Topic: Regulatory Studies

Executive Pay Restrictions

Government-imposed pay restrictions are generally a bad idea; we have literally centuries of evidence showing that price controls always undermine economic performance.

But in the case of executives who came begging to the feds after mismanaging their companies: Sorry, guys, you asked for it.

President Obama’s proposal gets me nervous since it may lead to further meddling by government, but there is a silver lining.  Bailouts are a major threat to the economy’s long-run dynamism, so I want to discourage companies from sticking their snouts in the public trough. Restricting pay for incompetent corporate executives is not a proper role of government (by definition, successful corporate executives do not try to loot taxpayers).  But propping up poorly-run companies is so misguided that second-best (or even 50th-best) options may be palatable.  Corporate chieftains who run their companies into the ground should not be allowed to simultaneously shift the burden of their mistakes to taxpayers and expect multi-million dollar pay packages.

The Freedom to Do Business

Cato author Tim Sandefur has a video on YouTube about a truly awful business regulation in Oregon, one that prevents anyone from starting a moving company without in effect the permission of the existing moving companies. As you can probably imagine, they aren’t eager to give it.

Sandefur and his employer, the Pacific Legal Foundation, are fighting the cartel:

Good for them.

Of Cab Fares and Health Care: Markets with Uncertainty Require Competition between Payment Systems

Last week, I was late for a briefing on Capitol Hill. Some would say that was because traffic snafus caused by the March for Life blocked the usual route from the Cato Institute to Capitol Hill, requiring our cabbie to circle back to Cato and take another route. I say the real reason was the D.C. Taxicab Commission.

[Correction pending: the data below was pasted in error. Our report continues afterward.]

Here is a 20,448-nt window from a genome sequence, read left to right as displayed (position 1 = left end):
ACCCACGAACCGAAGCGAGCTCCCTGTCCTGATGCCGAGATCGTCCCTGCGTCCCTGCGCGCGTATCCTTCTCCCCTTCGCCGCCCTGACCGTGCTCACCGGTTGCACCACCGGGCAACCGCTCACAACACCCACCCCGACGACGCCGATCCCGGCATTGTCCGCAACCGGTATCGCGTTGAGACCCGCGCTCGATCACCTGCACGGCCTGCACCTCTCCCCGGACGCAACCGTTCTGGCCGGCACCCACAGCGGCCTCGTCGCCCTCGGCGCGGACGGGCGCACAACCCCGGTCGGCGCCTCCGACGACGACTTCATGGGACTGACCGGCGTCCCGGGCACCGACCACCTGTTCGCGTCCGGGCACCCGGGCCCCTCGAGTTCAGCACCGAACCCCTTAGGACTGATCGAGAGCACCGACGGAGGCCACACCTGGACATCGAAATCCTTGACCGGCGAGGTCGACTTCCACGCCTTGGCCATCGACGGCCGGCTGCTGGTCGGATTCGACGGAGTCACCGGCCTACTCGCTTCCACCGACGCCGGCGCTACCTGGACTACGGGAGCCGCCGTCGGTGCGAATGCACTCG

The D.C. Taxicab Commission requires all cabbies to use the same fare system. Until recently, the commission required cabbies to use a zone system. Under the zone system, the fare from Cato to Capitol Hill was the same flat rate, no matter what route the cabbie chose or how long the ride. If a cabbie encountered a traffic obstruction that slowed him down, then he bore the cost of that lost time. He received no additional money for waiting in traffic or taking a longer route, and the lost time meant that he would collect fewer fares. Therefore, a cabbie that charges according to zones, or any fixed price per trip, has an incentive to learn about and avoid significant traffic obstructions.

Recently, however, the D.C. Taxicab Commission required all cabs to switch from zones to meters that charge by the minute and by the mile. Under the meter system, the passenger bears the cost of delay, because meters charge additional money for every extra minute and every extra mile. Therefore, cabbies have little incentive to learn about and avoid significant traffic obstructions.

In sum, if our cabbie were paid a fixed price for taking us from Cato to Capitol Hill, he probably would have paid more attention to traffic conditions – on the radio, his mobile phone, etc.. He would have known that the usual route was blocked, because he would have borne the cost of delay. But because the D.C. Taxicab Commission requires him to use a meter, he cared a lot less about delay.

The problem is not the meter system. The old zone system probably had its own perverse outcomes, perhaps dead zones where you couldn’t catch a taxi or cabbies who drove too fast. The problem is that the DC Taxicab Commission dictates a single payment system for all taxis. Absent that mandate, cabbies would use different payment systems and competition would force each to offer better service. “Zone” taxis would slow down and pick up fares in more areas, while “meter” taxis would try to avoid unnecessary delays.

Incidentally, that’s the same reason America spends too much on health care and so few Americans have electronic medical records.